Hi. The resistor outlined. R47. Measures 160k ohms. Thats way to high huh? But I cant fully identify the last band to be sure what to replace it with. Thoughts?
 

ebp

Joined Feb 8, 2018
2,332
I think R47 is likely nominally 150k (brown green yellow) and the yellow band has discolored. It is the resistor in the RC snubber, and that value should be about right.

It is not terribly unusual to use a flameproof fusible resistor to do double duty as a safety fuse, but it would normally be somewhere much closer to the AC input - typically ahead of the bridge rectifier and more usefully right at the AC input, before the MOV. The appearance of R47 suggests very ordinary carbon film type, not a flameproof fusible type.

It looks like the main input filter capacitor is only 10 µF, so, while the peak inrush current may be quite high, the duration will be very short.

I think I may have located the "fuse" but I can't tell for sure because of the conformal coating. If you look at the side of the board with the SM components near the plastic mounting standoff in the lower right corner, it looks like there is a very narrow copper track as one arm of the <-shaped tracks just above the standoff. The intent would be that this track would melt to do the job of a fuse, at least to prevent fire (which is pretty much the only thing a fuse on the input to a switcher is ever of any use for).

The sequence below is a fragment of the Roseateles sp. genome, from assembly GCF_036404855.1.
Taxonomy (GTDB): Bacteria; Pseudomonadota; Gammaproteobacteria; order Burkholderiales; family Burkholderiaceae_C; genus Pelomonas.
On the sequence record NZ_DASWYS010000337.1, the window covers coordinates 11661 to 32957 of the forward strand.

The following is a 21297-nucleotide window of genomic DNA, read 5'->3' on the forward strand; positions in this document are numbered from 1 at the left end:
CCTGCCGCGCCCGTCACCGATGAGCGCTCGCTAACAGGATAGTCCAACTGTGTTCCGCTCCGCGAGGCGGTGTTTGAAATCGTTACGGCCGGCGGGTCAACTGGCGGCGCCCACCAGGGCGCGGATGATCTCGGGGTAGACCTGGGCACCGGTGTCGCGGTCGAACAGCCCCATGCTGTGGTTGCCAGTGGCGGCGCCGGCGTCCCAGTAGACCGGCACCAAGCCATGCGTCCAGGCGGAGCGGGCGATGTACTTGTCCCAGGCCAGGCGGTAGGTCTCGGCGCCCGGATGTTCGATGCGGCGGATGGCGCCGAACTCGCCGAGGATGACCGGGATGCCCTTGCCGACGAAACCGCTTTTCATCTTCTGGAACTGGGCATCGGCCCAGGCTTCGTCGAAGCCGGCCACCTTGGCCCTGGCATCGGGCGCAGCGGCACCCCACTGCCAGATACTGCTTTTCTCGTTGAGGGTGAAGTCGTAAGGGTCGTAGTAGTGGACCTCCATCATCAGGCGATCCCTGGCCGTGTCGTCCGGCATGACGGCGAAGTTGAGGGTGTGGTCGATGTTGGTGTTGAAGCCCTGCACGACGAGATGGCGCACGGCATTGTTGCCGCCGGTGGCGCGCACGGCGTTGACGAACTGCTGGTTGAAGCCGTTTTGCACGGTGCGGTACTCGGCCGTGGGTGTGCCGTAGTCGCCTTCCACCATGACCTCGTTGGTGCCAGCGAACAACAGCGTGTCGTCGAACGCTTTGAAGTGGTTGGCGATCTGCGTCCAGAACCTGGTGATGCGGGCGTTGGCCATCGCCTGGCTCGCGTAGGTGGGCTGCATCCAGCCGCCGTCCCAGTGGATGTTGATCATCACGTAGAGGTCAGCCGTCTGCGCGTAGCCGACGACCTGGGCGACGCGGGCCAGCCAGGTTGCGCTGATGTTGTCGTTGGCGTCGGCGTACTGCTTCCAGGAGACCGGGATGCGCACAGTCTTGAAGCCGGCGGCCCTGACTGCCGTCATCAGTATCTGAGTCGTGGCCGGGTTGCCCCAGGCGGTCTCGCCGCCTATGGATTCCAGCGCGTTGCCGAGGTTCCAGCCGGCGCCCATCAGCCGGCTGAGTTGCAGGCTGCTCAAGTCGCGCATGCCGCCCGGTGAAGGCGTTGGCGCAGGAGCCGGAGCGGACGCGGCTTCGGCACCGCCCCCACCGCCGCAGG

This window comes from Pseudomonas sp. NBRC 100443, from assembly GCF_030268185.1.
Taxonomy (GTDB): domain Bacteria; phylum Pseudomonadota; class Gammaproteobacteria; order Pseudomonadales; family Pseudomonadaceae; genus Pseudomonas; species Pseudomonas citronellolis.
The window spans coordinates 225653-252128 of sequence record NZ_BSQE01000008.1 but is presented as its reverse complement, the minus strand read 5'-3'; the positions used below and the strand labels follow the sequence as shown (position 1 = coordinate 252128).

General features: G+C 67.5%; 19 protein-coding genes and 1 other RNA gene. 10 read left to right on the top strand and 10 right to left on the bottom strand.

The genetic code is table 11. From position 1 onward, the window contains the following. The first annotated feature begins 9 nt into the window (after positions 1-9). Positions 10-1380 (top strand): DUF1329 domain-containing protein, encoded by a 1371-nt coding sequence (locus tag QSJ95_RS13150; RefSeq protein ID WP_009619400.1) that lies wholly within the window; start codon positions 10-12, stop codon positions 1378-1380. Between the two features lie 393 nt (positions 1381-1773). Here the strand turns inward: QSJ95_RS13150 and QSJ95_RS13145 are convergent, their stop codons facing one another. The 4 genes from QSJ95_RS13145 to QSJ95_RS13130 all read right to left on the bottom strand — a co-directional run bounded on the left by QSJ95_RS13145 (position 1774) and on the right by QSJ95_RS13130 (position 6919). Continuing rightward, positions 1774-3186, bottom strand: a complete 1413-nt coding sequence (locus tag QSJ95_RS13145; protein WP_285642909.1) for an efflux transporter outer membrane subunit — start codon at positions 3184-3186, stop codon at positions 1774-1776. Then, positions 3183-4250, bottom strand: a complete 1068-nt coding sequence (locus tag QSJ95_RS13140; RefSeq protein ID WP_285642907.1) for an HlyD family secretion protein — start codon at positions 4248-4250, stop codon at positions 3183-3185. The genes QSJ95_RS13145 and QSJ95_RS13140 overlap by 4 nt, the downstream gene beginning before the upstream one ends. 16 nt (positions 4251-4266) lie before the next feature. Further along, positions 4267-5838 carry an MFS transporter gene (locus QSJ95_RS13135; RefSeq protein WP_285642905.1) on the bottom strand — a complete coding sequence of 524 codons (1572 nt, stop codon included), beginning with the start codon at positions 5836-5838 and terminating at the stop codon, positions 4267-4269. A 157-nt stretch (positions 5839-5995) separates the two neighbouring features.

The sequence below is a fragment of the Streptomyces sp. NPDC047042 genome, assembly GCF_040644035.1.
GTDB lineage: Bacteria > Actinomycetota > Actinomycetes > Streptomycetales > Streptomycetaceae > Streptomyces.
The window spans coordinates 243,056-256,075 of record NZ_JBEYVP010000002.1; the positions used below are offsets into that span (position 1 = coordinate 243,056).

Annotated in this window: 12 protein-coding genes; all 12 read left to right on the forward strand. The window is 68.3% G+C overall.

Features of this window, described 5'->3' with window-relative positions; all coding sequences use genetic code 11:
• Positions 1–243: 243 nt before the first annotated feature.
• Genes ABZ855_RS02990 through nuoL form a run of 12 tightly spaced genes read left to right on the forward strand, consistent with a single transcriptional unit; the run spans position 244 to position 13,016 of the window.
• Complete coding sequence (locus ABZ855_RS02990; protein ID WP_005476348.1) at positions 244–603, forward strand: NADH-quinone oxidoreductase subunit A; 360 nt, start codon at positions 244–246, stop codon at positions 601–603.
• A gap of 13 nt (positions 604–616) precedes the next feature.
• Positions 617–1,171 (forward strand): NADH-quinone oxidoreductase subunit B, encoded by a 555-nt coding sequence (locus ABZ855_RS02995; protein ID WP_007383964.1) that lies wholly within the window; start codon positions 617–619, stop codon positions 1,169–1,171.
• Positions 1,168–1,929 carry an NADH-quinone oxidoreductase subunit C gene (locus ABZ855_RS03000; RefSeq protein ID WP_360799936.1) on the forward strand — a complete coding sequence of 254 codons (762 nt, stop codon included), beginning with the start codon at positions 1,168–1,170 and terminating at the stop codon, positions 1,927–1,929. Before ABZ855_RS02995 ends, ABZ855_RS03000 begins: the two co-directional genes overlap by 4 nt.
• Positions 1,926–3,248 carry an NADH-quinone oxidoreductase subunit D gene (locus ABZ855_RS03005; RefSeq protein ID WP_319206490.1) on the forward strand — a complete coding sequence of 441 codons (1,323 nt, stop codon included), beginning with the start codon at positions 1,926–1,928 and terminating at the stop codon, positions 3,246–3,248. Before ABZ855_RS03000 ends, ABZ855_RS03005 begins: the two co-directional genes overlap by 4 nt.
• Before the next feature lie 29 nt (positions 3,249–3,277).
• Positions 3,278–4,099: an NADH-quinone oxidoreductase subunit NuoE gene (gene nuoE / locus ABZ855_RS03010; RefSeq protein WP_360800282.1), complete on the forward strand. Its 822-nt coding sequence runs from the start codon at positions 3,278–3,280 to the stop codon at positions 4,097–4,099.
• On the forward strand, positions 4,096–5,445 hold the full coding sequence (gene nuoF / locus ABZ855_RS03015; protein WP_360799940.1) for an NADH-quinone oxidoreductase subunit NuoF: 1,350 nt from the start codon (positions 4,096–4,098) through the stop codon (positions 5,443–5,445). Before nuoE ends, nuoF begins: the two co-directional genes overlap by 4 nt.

Failure of something that had worked OK before power-down when power is reapplied is not unusual. Power-up tends to be a time of high stress for a number of components. Along with that, thermal cycling can cause failure - everything is OK when running "hot" but if you allow it all to cool then heat it up again, sometimes something "breaks."
 

Thread Starter

boydage

Joined Oct 7, 2016
77
Thats what I suspected about R47. It looks like it runs quite warm actually when I look at the board outside in the day light so yellow makes sense.

I read that last post and didnt even get my pants on before I had the meter out checking that little wasted section in my undies only to create the QBL (quivering bottom lip) when I see it is still intact.

All that makes sense. I will put some line voltage on the board today. Have been putting it off. Mostly because accessing a decent contact with my meter requires the pressure breaking through the coating. Will have to mount the board on something stable.

I think that finding the power supply operational though is the stop point. Hoping its not. I will check for volts as per previous posts. Have a 2A fuse although its a standard one.
 

ebp

Joined Feb 8, 2018
2,332
A 2 amp non-delay fuse should be fine. It should easily survive the power-up spike but still blow readily before anything on the board would.